Roy Stride, from indie-pop hit-makers Scouting For Girls who have captivated the hearts of millions across the globe, talks lockdown hobbies, new albums, and touring after a year of Zooms and drive-through shows.
“It’s fun, and a bit stupid, which is pretty much Scouting For Girls all over.” Stride describes their brand-new album Easy Cover (a fantastic play-on-words from the classic 80’s hit Easy Lover) as a “tonic to last year, a form of escapism for 2020” while flashing the eccentric neon pink vinyl cover, glowing amongst the keyboards in the background. He explains the thought process behind the album as a “stupid idea” while on tour, then as lockdown hit back in 2020, they found themselves recording the sensational versions of classic songs we all know and love, like Girls Just Want to Have Fun and I Wanna Dance with Somebody.
2020 hit hard for the band, as Stride talks about the ninety-eight shows they had booked for the year, whilst only going ahead with four. It’s clear a tinge of sadness hits him with the talk of lockdown and what it means for the music industry. “It’s been really hard for everyone in the live music industry, I just hope everyone gets out there and supports.” But, in true Scouting For Girls fashion, Stride sits up, laughing along as he excitedly talks about people in his life and what they’ve been up to in lockdown. “My monitor guy is now a milkman. My front-of-house guy is now a farmer, and my tour manager is now in charge of a vaccination centre. It’s not just the bands, it’s everything.”
“If anything, I want to get more humanity and life into my music, I want it to be real and rawer.”
A huge tour across the UK plans to go ahead from September to November 2021 for the band, Stride exclaims “I’ve never been so excited for a tour in my life. Literally more excited than our first tour, I’ve been at home for too long! I’ve done more washing up than I’ve ever done in my life.”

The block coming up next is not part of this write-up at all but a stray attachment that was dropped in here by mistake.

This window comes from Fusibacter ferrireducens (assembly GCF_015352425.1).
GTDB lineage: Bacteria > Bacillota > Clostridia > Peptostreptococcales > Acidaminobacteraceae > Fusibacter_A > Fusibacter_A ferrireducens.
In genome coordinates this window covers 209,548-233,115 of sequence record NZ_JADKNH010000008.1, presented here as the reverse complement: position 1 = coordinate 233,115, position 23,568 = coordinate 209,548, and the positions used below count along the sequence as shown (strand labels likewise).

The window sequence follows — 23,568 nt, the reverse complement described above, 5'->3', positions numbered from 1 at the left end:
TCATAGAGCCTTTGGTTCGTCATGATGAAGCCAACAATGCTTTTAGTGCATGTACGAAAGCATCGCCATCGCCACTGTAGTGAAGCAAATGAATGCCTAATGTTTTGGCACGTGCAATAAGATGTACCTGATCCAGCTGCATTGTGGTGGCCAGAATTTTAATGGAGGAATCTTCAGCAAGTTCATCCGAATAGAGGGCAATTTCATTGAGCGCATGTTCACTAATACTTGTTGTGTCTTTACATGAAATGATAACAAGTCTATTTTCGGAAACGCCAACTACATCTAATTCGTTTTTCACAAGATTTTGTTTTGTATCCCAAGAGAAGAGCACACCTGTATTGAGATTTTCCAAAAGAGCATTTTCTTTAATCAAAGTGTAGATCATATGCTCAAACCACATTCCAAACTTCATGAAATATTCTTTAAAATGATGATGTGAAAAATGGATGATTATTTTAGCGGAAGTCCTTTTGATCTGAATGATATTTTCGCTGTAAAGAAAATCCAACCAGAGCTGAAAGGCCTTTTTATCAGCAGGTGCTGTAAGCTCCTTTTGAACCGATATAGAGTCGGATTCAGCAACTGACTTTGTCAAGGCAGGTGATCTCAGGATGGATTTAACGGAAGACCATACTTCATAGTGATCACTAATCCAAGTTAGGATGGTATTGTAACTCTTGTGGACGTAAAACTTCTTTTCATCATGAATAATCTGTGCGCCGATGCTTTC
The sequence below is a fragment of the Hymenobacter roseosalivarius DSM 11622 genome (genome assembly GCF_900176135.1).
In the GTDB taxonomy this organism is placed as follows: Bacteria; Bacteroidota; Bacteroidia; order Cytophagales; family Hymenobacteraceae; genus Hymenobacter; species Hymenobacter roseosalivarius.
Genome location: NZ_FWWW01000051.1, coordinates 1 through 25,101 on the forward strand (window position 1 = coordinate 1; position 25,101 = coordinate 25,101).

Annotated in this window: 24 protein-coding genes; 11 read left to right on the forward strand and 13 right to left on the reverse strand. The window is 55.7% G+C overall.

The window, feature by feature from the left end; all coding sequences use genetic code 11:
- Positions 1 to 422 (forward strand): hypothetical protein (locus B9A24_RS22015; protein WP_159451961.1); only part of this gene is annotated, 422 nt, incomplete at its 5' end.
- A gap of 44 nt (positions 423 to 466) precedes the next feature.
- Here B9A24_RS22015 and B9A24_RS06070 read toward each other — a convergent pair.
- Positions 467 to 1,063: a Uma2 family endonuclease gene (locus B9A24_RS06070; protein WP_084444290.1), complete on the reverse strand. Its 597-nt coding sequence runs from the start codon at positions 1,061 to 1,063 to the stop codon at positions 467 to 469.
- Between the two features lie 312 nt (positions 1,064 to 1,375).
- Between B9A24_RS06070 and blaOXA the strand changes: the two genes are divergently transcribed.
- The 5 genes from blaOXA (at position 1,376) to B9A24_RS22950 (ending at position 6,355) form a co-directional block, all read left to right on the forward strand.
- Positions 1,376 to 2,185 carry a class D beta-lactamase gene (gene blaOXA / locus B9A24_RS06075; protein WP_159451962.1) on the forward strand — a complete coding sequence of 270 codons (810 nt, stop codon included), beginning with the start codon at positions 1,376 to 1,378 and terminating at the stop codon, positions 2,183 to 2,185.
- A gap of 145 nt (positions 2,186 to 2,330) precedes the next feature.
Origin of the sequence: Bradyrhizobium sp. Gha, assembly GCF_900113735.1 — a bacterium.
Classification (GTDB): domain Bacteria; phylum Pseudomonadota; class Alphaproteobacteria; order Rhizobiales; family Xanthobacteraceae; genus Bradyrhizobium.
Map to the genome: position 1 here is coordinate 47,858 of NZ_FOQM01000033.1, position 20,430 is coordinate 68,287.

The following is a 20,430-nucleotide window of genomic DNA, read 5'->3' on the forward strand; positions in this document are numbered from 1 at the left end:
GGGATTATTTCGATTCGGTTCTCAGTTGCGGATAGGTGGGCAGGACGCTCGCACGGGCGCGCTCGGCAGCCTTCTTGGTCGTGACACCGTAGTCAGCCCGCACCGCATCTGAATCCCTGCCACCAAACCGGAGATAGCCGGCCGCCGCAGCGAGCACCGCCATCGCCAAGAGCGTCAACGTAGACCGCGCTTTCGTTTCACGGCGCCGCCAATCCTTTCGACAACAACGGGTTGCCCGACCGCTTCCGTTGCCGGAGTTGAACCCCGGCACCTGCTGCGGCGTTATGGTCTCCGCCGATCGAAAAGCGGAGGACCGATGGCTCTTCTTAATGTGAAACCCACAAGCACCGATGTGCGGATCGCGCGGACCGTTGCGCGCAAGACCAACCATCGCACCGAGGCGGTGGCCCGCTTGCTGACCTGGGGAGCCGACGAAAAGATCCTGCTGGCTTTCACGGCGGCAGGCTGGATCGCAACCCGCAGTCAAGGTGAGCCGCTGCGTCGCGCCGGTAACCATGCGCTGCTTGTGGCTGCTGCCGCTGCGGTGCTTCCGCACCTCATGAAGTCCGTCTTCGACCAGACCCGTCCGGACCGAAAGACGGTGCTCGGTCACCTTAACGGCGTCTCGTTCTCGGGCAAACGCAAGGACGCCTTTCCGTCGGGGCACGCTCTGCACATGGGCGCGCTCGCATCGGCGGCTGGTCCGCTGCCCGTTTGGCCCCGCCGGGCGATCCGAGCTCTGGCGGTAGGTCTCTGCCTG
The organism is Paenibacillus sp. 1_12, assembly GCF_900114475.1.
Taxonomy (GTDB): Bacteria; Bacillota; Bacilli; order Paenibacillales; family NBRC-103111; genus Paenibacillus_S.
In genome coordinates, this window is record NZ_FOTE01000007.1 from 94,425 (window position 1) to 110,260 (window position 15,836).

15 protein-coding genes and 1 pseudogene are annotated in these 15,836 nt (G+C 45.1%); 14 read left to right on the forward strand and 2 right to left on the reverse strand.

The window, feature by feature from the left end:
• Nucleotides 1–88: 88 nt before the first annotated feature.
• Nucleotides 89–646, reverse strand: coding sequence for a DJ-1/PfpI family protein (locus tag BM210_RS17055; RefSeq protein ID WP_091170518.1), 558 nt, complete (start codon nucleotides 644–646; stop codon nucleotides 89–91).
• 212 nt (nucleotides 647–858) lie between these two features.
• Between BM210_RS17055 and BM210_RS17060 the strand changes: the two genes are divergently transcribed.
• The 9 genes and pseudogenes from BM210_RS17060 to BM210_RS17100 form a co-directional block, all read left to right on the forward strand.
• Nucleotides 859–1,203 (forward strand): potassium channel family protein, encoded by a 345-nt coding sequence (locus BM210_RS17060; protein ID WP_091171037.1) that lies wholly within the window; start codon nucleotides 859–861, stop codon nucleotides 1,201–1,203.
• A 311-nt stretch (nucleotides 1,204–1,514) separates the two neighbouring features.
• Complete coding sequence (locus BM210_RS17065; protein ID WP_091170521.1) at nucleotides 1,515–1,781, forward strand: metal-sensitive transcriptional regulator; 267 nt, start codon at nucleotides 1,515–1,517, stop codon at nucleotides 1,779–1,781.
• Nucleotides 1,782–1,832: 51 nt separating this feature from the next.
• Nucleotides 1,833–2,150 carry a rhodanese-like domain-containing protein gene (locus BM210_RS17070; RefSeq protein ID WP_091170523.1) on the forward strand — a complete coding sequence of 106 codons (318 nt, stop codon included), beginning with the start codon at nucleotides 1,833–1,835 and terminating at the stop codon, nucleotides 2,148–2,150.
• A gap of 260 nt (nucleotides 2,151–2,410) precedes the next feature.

When asked about how he spent his lockdown, it came as a shock that he had in fact learned to fly, while upgrading the studio for a new era of music. “If anything, I want to get more humanity and life into my music, I want it to be real and rawer.” He continues “I had a transformation with my relationship with music over lockdown, I got really into vinyl, turntables, and autobiographies of musicians.”
Stride goes on to add a touching remark that he’s “fallen in love with music for a second time” continuing with “it’s like I’m having an affair or something!” Whilst the past year has changed everyone’s perspectives on how they view the world, it’s clear that time has been spent to reflect and build on their music, ready to launch their exhilarating new music into the world.
Social media has impacted the music industry extraordinarily over the last year. From doing live shows to livestreams, Stride talks about their experience with pub quizzes and Zoom. “When we first started we ran some quizzes, with a couple of thousand viewers, we were just making it up as we went along. By the end we had a theme tune, guests coming in, but I don’t think anybody wanted to use Zoom again!” The band are engaging in Facebook livestreams, including Q+A’s with fans and acoustic sessions, to see us all through until live music can make its long-awaited return.
“We go between [Butterflies] and She’s So Lovely, and that’s the Scouting For Girls spectrum.”
From their debut album over ten years ago, we’ve witnessed huge hits such as She’s So Lovely and Elvis Ain’t Dead, Stride describes the creative process the band has been through over the years. “There’s a level of maturity and depth, we can produce songs which are more heartfelt [such as] Butterflies which is one of our most streamed songs. We go between [Butterflies] and She’s So Lovely, and that’s the Scouting For Girls spectrum.”
With Easy Cover already hitting the charts, we cannot wait to see where the band are planning on heading next. Whether that’s more festivals or pub quizzes, we’re all here for it!
Featured image courtesy of Scouting For Girls via Sonic PR. Images granted to Impact by their owners. In-article image courtesy of Scouting For Girls via Facebook. Image use license found here. No changes made to these images.